Ducati’s 959 Panigale Superbike Is Not For The Faint-Hearted
A 157 BHP motorcycle is no joke, especially not when it weighs just 200 kg and looks like that area of the Internet the government doesn’t want you to see. Motorcycles like these fall into an extremely serious bracket of performance, and to have that kind of power and aggression is not a luxury — it’s a sin. Sinners we are, then, since we found it impossible to turn down an invitation to let loose the Ducati 959 Panigale at the Chang International Circuit in Thailand.
The CIC is fast, very exciting and deceptively technical. Thankfully, Ducati paired up the 959 Panigale test ride with its Ducati Riding Experience programme, which meant we could actually put the 959’s engineering through the kind of riding it deserves. The 959, for those who came in late, is the successor to the already-fantastic 899 Panigale, which was one of the most loved middleweight motorcycles in the world. Compact, visually identical to the flagship Panigale and packing performance that was mind boggling, the 899 shook the foundations of lightweight, angry, faired motorcycles. The 959, however, is an even more serious machine — it’s nearly a litre-class bike, to begin with, and every little niggle in its predecessor has been thrown right out of the window. The result is, as you might have guessed, a motorcycle that’s nearly perfect.
The 959 is powered by a 955cc Desmodromic L-twin — the traditional Ducati engine layout — with four valves per cylinder, and it’s this layout that helps the dimensions in being so slim and compact. If you’re wondering why Ducati didn’t call it the ‘955’ instead, it’s because it sold a model by that name 20 years ago. It was a race-replica called the 955 Corsa and yes, the 959 will beat the living daylights out of it, regardless of the rider or conditions — that’s how much of a merciless evolution it really is. With 157 bhp barging right through the door at a dizzying 10,500 rpm, the 959 is plain scary – or it would have been, were it not for its incredible electronics.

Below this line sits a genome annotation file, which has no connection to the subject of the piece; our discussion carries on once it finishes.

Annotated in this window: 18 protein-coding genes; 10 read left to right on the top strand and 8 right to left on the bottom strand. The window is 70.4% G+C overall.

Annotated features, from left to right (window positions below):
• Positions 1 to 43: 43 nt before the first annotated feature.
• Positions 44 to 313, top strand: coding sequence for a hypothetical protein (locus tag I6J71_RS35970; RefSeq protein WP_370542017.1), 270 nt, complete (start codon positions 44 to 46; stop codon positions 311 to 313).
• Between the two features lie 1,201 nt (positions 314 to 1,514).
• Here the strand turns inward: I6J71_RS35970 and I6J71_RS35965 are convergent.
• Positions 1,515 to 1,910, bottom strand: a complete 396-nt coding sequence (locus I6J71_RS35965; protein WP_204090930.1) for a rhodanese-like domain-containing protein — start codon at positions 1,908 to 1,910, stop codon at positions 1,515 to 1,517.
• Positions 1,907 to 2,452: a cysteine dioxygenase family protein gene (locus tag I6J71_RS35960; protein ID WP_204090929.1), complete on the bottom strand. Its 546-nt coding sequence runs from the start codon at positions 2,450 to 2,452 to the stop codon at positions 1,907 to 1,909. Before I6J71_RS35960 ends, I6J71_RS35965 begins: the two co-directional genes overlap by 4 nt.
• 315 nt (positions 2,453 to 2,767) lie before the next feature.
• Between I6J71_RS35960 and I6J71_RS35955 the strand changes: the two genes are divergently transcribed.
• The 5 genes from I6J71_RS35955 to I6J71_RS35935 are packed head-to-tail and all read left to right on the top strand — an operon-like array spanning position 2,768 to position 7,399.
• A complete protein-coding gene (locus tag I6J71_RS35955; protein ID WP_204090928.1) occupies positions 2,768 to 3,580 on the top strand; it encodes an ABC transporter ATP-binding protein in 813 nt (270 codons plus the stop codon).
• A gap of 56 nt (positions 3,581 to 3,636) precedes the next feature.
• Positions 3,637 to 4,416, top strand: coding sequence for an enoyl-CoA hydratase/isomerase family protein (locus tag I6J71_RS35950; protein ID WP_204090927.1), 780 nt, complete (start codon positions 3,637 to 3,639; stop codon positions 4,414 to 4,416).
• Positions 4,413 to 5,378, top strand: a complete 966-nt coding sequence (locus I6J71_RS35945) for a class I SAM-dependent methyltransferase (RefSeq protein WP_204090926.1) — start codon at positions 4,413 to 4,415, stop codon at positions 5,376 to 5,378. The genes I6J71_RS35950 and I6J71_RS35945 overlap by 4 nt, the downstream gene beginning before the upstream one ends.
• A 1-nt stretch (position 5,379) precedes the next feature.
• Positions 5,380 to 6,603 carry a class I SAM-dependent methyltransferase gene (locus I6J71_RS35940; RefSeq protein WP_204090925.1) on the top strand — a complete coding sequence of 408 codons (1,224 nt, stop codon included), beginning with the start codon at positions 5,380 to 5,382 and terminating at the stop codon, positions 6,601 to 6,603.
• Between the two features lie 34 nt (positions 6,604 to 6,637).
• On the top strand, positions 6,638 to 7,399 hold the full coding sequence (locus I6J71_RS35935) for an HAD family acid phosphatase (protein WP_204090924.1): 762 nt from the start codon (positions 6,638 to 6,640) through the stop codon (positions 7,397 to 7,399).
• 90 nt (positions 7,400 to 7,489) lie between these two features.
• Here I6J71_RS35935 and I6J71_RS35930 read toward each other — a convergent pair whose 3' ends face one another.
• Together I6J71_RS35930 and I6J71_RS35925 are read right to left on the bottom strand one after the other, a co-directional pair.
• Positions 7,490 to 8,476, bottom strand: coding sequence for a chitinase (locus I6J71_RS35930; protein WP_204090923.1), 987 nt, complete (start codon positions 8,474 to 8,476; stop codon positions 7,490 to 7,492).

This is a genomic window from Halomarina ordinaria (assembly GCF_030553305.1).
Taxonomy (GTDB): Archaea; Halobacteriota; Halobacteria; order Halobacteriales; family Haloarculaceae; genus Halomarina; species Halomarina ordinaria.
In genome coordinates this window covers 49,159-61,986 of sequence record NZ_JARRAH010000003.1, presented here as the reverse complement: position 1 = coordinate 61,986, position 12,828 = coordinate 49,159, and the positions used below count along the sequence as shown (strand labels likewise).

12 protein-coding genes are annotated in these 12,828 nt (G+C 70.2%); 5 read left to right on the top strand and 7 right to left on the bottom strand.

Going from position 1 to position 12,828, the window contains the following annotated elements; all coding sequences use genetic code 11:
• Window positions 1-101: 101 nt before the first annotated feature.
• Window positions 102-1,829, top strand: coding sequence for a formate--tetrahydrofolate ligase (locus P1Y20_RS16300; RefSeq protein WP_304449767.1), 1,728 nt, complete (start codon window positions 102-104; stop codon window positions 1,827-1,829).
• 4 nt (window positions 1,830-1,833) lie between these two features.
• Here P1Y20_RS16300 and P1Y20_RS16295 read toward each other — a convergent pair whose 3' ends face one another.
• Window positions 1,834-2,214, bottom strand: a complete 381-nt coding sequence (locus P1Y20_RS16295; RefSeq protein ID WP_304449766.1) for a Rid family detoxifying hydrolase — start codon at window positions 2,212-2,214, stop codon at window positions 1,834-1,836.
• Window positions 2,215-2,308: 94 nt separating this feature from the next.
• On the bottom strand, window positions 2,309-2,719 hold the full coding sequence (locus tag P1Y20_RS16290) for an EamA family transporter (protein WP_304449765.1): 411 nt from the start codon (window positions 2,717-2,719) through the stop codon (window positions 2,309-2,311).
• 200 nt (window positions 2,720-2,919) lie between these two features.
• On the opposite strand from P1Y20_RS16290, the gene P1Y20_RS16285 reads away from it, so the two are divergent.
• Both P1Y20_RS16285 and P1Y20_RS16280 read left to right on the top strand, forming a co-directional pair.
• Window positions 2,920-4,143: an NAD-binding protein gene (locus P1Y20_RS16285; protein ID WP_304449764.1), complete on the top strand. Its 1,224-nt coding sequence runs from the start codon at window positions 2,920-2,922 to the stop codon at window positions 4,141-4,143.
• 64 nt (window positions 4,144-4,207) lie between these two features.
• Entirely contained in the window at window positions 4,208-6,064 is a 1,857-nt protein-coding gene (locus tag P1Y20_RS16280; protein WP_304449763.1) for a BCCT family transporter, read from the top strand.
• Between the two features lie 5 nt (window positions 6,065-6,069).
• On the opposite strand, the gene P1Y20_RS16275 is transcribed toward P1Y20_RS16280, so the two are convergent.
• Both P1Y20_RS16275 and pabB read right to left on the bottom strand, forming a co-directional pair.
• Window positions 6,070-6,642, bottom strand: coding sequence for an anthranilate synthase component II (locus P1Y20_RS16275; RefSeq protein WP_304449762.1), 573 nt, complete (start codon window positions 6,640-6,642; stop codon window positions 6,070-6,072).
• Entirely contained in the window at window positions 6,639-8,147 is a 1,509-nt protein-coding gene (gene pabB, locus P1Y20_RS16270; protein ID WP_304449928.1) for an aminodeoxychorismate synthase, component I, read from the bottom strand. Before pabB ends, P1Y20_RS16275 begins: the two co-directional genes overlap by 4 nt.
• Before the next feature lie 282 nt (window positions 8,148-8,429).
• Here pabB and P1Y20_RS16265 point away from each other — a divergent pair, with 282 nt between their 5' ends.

What we like
Looks; power; handling
What we don’t
Not a whole lot
The 959 has electronic rider assists for acceleration, traction, braking, gearshifts, power delivery — pause for breath — and to make it not wheelie or stoppie. Three insightfully designed riding modes — Rain, Sport and Race — decide what assistance and power output you really need, and this results in a riding experience that beggars belief. The racetrack-only review experience suddenly makes a lot of sense. It’s time to head out, then.
At close to 270 kph down the main straight, you raise your head above the 959’s windscreen to brake for the first corner, and thus begins your baptism into the world of extreme motorcycles. The 959 does nothing untoward, except for shaving speeds with incredible precision, and with a slight shift in body weight, it leans over onto its side with electric agility. Knee-sliders get the scrubbing of a lifetime and within your helmet, it’s a heady cocktail of adrenaline, fear and prayer.
It’s so fast, so clinical and yet so soulful — that’s the beauty of how Ducati has designed its flagship middleweight. Every component on it looks like a work of art, and every aspect of its performance opens your eyes to a world of highly-evolved yet easilyadaptable motorcycling (all of this for Rs 14.3 lakh, ex-showroom, Mumbai). Performance like this definitely doesn’t belong on the roads — unless the Autobahn is your backyard — but because there is so much technology backing it, you will be certain to arrive home with more or less the same anatomical properties as you left home with.
The 959 Panigale is every bit an Italian, in form and function, and despite the overdose of technology crammed within its anorexic frame, it has retained the raw, mental character that has made Ducatis the legendary motorcycles they are.